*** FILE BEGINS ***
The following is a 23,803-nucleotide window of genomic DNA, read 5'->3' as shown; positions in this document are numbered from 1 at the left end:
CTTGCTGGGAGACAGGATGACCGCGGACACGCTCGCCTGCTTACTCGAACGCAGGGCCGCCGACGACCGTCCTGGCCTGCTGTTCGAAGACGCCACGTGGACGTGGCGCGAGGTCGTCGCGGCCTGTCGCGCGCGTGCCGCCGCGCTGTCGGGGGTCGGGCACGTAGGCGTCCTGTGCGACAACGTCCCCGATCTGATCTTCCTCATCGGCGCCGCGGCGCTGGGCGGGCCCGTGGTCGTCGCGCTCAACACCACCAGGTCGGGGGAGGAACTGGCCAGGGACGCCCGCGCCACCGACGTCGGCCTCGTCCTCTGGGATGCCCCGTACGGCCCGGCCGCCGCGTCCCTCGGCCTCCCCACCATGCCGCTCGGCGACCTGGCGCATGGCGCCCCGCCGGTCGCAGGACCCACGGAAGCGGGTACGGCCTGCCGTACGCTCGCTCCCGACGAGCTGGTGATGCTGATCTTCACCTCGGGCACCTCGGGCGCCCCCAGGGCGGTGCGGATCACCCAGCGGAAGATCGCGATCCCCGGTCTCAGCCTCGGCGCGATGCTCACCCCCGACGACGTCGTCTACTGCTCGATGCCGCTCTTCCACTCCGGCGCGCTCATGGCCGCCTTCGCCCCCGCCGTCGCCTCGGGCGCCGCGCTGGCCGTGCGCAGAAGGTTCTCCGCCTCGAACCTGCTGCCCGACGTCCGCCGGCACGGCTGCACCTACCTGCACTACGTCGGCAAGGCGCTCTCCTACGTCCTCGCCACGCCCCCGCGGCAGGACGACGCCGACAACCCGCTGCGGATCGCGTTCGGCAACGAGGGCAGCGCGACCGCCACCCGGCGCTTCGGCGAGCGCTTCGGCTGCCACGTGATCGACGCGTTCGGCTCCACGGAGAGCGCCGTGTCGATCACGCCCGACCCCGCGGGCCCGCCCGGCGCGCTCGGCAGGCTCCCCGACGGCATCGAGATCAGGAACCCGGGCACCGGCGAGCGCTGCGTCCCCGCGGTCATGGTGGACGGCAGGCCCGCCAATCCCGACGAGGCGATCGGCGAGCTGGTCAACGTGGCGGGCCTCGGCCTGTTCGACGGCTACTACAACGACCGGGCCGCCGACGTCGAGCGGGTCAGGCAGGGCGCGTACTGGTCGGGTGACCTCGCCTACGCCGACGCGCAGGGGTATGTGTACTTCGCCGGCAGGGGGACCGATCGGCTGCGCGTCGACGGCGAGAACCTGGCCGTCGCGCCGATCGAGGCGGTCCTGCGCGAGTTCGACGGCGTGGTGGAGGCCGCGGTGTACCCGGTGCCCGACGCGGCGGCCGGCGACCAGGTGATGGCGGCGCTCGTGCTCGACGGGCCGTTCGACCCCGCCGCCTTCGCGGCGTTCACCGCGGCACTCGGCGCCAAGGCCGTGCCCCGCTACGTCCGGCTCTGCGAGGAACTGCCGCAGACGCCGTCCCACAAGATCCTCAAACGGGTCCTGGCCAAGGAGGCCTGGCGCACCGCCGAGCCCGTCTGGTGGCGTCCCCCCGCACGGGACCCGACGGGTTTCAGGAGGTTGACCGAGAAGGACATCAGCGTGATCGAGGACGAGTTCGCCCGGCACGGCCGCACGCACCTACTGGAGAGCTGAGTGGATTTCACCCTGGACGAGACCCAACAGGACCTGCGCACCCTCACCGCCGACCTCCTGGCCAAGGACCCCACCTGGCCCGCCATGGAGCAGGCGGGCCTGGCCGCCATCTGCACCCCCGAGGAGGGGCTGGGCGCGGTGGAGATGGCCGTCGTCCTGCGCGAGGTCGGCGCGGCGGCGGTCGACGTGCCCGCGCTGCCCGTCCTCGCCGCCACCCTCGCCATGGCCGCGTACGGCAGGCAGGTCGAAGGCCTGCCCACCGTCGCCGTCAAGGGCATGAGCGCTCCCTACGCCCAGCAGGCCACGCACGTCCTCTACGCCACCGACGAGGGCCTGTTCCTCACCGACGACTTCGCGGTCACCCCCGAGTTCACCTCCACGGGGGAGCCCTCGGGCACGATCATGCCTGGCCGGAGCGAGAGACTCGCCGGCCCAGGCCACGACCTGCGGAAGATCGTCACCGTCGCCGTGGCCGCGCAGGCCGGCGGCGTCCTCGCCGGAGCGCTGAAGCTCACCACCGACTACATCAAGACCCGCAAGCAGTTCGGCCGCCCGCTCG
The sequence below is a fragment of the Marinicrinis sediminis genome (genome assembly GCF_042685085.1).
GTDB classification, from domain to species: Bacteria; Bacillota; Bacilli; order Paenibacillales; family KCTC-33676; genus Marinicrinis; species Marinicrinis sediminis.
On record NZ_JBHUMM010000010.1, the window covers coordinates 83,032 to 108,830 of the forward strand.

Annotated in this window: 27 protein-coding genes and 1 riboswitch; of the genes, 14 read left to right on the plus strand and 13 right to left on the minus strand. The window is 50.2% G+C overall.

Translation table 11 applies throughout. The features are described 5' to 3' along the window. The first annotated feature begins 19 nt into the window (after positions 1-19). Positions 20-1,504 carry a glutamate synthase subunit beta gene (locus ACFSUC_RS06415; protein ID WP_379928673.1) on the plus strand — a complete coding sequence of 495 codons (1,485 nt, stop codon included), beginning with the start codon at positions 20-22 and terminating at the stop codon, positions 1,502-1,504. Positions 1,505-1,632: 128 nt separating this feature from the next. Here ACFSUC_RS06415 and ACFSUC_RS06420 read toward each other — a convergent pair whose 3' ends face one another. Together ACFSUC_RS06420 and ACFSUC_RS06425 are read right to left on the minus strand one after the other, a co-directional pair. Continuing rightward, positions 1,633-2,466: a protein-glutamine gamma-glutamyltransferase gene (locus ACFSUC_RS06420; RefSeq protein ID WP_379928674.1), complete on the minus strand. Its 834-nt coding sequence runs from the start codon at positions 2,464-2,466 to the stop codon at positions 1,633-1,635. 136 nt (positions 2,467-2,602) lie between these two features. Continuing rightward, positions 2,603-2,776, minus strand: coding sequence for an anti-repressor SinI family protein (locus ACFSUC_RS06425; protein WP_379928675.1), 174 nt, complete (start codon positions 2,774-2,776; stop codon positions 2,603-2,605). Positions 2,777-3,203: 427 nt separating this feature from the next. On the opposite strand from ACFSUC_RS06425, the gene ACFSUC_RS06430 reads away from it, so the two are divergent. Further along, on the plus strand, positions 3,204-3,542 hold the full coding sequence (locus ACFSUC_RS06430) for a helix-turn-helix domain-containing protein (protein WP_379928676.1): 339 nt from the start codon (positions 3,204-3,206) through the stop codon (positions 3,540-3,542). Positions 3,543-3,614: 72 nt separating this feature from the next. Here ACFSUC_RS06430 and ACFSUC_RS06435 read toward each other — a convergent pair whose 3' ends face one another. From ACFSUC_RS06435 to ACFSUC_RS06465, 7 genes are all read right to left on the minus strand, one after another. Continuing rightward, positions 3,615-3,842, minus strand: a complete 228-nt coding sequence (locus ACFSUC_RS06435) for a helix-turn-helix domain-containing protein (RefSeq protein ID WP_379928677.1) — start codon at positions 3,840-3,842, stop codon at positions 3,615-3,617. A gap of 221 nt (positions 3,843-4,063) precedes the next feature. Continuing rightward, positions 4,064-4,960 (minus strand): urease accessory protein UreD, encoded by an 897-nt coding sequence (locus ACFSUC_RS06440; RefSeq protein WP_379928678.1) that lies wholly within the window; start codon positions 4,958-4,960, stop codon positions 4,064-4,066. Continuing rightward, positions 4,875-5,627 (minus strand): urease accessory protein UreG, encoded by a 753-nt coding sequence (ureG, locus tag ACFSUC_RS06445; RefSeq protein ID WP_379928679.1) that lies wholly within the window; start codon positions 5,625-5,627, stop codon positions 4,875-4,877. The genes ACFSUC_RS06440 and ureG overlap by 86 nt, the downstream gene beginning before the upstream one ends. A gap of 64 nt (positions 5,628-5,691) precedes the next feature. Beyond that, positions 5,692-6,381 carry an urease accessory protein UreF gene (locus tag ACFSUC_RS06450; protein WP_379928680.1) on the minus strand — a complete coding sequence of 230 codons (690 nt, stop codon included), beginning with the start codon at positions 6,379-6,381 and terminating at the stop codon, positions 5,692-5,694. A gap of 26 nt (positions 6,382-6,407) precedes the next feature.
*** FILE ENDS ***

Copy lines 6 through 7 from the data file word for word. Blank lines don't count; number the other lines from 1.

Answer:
Annotated in this window: 27 protein-coding genes and 1 riboswitch; of the genes, 14 read left to right on the plus strand and 13 right to left on the minus strand. The window is 50.2% G+C overall.

Translation table 11 applies throughout. The features are described 5' to 3' along the window. The first annotated feature begins 19 nt into the window (after positions 1-19). Positions 20-1,504 carry a glutamate synthase subunit beta gene (locus ACFSUC_RS06415; protein ID WP_379928673.1) on the plus strand — a complete coding sequence of 495 codons (1,485 nt, stop codon included), beginning with the start codon at positions 20-22 and terminating at the stop codon, positions 1,502-1,504. Positions 1,505-1,632: 128 nt separating this feature from the next. Here ACFSUC_RS06415 and ACFSUC_RS06420 read toward each other — a convergent pair whose 3' ends face one another. Together ACFSUC_RS06420 and ACFSUC_RS06425 are read right to left on the minus strand one after the other, a co-directional pair. Continuing rightward, positions 1,633-2,466: a protein-glutamine gamma-glutamyltransferase gene (locus ACFSUC_RS06420; RefSeq protein ID WP_379928674.1), complete on the minus strand. Its 834-nt coding sequence runs from the start codon at positions 2,464-2,466 to the stop codon at positions 1,633-1,635. 136 nt (positions 2,467-2,602) lie between these two features. Continuing rightward, positions 2,603-2,776, minus strand: coding sequence for an anti-repressor SinI family protein (locus ACFSUC_RS06425; protein WP_379928675.1), 174 nt, complete (start codon positions 2,774-2,776; stop codon positions 2,603-2,605). Positions 2,777-3,203: 427 nt separating this feature from the next. On the opposite strand from ACFSUC_RS06425, the gene ACFSUC_RS06430 reads away from it, so the two are divergent. Further along, on the plus strand, positions 3,204-3,542 hold the full coding sequence (locus ACFSUC_RS06430) for a helix-turn-helix domain-containing protein (protein WP_379928676.1): 339 nt from the start codon (positions 3,204-3,206) through the stop codon (positions 3,540-3,542). Positions 3,543-3,614: 72 nt separating this feature from the next. Here ACFSUC_RS06430 and ACFSUC_RS06435 read toward each other — a convergent pair whose 3' ends face one another. From ACFSUC_RS06435 to ACFSUC_RS06465, 7 genes are all read right to left on the minus strand, one after another. Continuing rightward, positions 3,615-3,842, minus strand: a complete 228-nt coding sequence (locus ACFSUC_RS06435) for a helix-turn-helix domain-containing protein (RefSeq protein ID WP_379928677.1) — start codon at positions 3,840-3,842, stop codon at positions 3,615-3,617. A gap of 221 nt (positions 3,843-4,063) precedes the next feature. Continuing rightward, positions 4,064-4,960 (minus strand): urease accessory protein UreD, encoded by an 897-nt coding sequence (locus ACFSUC_RS06440; RefSeq protein WP_379928678.1) that lies wholly within the window; start codon positions 4,958-4,960, stop codon positions 4,064-4,066. Continuing rightward, positions 4,875-5,627 (minus strand): urease accessory protein UreG, encoded by a 753-nt coding sequence (ureG, locus tag ACFSUC_RS06445; RefSeq protein ID WP_379928679.1) that lies wholly within the window; start codon positions 5,625-5,627, stop codon positions 4,875-4,877. The genes ACFSUC_RS06440 and ureG overlap by 86 nt, the downstream gene beginning before the upstream one ends. A gap of 64 nt (positions 5,628-5,691) precedes the next feature. Beyond that, positions 5,692-6,381 carry an urease accessory protein UreF gene (locus tag ACFSUC_RS06450; protein WP_379928680.1) on the minus strand — a complete coding sequence of 230 codons (690 nt, stop codon included), beginning with the start codon at positions 6,379-6,381 and terminating at the stop codon, positions 5,692-5,694. A gap of 26 nt (positions 6,382-6,407) precedes the next feature.